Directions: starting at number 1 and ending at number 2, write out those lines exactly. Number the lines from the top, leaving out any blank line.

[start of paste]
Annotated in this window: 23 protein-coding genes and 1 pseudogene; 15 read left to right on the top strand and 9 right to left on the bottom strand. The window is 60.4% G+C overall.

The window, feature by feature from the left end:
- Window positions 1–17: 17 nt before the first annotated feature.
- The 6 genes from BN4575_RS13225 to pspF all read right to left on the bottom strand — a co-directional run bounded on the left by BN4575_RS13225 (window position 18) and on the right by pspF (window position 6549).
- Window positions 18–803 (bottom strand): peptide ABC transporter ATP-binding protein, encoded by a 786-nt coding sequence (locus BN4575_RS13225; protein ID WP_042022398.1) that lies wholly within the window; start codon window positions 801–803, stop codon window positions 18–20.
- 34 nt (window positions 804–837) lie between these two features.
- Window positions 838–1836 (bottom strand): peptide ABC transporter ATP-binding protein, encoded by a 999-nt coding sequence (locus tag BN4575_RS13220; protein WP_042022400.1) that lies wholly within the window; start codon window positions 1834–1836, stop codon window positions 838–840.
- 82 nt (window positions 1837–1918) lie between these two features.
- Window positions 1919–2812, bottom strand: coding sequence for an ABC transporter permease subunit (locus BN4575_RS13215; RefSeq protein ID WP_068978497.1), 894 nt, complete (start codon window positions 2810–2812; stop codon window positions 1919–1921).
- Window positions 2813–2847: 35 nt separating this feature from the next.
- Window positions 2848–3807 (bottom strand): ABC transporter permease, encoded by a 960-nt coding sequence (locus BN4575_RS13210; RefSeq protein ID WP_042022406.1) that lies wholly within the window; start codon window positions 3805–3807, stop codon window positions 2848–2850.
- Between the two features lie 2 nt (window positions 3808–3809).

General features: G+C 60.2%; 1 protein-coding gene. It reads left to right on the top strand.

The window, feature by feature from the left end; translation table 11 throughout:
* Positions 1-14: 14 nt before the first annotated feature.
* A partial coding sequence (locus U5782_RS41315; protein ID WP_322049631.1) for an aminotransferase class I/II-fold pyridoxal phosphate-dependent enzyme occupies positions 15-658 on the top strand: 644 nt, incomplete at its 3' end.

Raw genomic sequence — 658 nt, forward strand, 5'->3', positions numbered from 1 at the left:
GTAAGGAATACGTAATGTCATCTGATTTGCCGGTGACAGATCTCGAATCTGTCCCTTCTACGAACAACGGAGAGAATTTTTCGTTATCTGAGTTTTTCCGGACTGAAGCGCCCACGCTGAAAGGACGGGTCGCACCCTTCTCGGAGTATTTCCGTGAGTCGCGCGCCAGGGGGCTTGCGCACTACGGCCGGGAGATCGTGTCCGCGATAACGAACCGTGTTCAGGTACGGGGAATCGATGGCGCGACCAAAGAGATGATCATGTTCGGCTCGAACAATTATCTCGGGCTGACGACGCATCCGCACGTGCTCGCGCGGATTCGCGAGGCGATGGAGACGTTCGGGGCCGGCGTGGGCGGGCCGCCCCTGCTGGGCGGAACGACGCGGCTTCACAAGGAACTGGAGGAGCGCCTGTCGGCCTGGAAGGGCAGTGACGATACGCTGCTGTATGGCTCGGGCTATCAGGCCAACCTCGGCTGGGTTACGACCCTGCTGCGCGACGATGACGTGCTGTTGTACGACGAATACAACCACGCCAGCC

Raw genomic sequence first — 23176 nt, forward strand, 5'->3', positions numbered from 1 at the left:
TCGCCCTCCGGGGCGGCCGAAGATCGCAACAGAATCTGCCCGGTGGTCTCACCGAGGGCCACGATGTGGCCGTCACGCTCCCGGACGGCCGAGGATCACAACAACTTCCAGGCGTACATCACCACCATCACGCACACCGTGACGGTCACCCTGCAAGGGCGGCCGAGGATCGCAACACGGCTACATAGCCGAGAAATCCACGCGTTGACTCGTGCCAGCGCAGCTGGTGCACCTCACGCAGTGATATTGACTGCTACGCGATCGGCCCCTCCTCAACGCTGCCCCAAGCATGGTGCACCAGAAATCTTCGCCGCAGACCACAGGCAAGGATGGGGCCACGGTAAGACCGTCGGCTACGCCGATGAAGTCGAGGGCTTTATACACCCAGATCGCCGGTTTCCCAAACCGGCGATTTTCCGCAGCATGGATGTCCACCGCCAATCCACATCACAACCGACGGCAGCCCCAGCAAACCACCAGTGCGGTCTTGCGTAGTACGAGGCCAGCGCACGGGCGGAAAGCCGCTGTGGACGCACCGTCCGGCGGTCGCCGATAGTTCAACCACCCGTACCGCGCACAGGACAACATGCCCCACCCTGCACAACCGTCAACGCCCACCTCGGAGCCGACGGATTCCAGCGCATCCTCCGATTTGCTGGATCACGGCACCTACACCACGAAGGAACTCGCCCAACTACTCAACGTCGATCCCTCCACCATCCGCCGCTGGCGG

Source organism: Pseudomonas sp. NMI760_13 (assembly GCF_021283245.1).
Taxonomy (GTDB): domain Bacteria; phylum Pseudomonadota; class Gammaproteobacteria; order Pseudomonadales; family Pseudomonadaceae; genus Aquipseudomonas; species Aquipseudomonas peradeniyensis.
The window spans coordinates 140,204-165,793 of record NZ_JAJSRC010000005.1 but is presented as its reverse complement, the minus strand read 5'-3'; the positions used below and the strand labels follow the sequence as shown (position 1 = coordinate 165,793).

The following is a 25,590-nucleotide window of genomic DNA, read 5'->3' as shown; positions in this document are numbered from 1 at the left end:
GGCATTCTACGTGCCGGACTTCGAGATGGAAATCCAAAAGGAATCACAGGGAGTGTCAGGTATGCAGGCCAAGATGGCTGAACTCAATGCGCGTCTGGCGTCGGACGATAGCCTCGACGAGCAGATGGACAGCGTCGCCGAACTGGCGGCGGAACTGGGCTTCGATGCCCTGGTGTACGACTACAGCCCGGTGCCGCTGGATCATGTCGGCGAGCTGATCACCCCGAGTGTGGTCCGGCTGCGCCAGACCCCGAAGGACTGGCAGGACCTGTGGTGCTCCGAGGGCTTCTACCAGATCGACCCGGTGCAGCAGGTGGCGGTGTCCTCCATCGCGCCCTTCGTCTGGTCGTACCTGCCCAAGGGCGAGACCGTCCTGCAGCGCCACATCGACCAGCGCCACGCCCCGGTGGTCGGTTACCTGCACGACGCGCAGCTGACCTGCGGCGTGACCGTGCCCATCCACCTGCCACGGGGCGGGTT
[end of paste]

Annotated in this window: 23 protein-coding genes and 1 pseudogene; 15 read left to right on the top strand and 9 right to left on the bottom strand. The window is 60.4% G+C overall.

The window, feature by feature from the left end: